H3K4me3 shields CGIs from aberrant DNA methylation

To generalize the observation that targeting of ectopic DNMT3B occurs within a subset of silent genes, we examined the gene expression status of hypermethylated promoters in the livers of induced mice (Figure 3A). After confirming this relationship, we hypothesized that additional modifications to target chromatin may explain why some silent loci remain protected from de novo methylation, while others do not. To explore this, we correlated the ectopic Dnmt3b RRBS data with H3K4me3 and H3K27me3 chromatin immunoprecipitation-sequencing (ChIP-seq) data of liver tissue from control mice and found that DMRs displayed significantly lower levels of H3K4me3 relative to non-DMRs at HCP and LCPs. In contrast, HCPs that gained methylation had significantly higher H3K27me3 levels than non-DMR HCPs (Figure 3B). When we annotated all genomic CGIs by their chromatin state as H3K4me3, H3K27me3, both (bivalent) (Bernstein et al., 2006) or neither, and calculated the percentage of CGIs in each class that gained DNA methylation, we found that H3K27me3–only CGIs were much more likely to be hypermethylated than those that were bivalent or enriched for H3K4me3 (Figure 3C).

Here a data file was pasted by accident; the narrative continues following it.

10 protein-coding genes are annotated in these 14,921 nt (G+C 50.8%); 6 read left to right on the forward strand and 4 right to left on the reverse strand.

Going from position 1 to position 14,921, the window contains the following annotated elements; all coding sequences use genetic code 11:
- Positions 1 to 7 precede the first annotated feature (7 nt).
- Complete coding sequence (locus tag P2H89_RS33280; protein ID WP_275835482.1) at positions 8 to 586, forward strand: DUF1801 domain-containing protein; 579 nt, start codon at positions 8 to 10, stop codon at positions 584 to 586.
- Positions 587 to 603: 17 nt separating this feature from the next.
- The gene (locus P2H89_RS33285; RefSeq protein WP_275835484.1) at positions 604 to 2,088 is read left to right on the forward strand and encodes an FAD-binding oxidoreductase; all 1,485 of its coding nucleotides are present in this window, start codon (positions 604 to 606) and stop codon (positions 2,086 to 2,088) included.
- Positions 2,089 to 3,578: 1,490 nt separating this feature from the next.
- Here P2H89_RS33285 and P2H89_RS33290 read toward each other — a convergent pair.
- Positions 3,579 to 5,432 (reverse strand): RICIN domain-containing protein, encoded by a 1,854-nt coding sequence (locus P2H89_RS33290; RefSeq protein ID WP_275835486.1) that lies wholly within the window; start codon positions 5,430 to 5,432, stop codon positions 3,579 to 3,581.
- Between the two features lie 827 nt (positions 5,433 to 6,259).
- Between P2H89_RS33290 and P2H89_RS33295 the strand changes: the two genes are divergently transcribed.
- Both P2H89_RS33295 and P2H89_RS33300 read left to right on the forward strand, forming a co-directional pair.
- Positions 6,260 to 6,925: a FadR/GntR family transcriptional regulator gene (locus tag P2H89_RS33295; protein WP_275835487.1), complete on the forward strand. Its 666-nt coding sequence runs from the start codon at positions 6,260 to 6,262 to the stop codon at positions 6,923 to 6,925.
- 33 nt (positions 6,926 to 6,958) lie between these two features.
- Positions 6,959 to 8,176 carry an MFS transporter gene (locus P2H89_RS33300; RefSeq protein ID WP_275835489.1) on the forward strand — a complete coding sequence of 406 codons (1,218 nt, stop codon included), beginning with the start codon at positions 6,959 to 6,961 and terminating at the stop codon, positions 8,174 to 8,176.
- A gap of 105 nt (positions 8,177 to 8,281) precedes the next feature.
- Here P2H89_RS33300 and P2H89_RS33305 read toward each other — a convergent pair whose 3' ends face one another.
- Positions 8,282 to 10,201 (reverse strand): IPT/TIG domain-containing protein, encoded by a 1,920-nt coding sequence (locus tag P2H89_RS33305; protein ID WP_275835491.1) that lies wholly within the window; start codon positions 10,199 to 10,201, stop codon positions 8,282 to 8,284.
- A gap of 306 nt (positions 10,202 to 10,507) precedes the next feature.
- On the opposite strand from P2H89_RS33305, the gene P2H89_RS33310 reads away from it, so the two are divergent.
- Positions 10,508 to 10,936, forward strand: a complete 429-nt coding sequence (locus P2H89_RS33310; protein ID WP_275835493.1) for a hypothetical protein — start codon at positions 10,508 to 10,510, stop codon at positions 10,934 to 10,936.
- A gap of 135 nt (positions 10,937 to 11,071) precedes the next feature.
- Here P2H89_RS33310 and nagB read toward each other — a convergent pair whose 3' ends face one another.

Figure 3 with 1 supplement see all
Underlying chromatin landscape defines the ectopic DNMT3B target spectrum.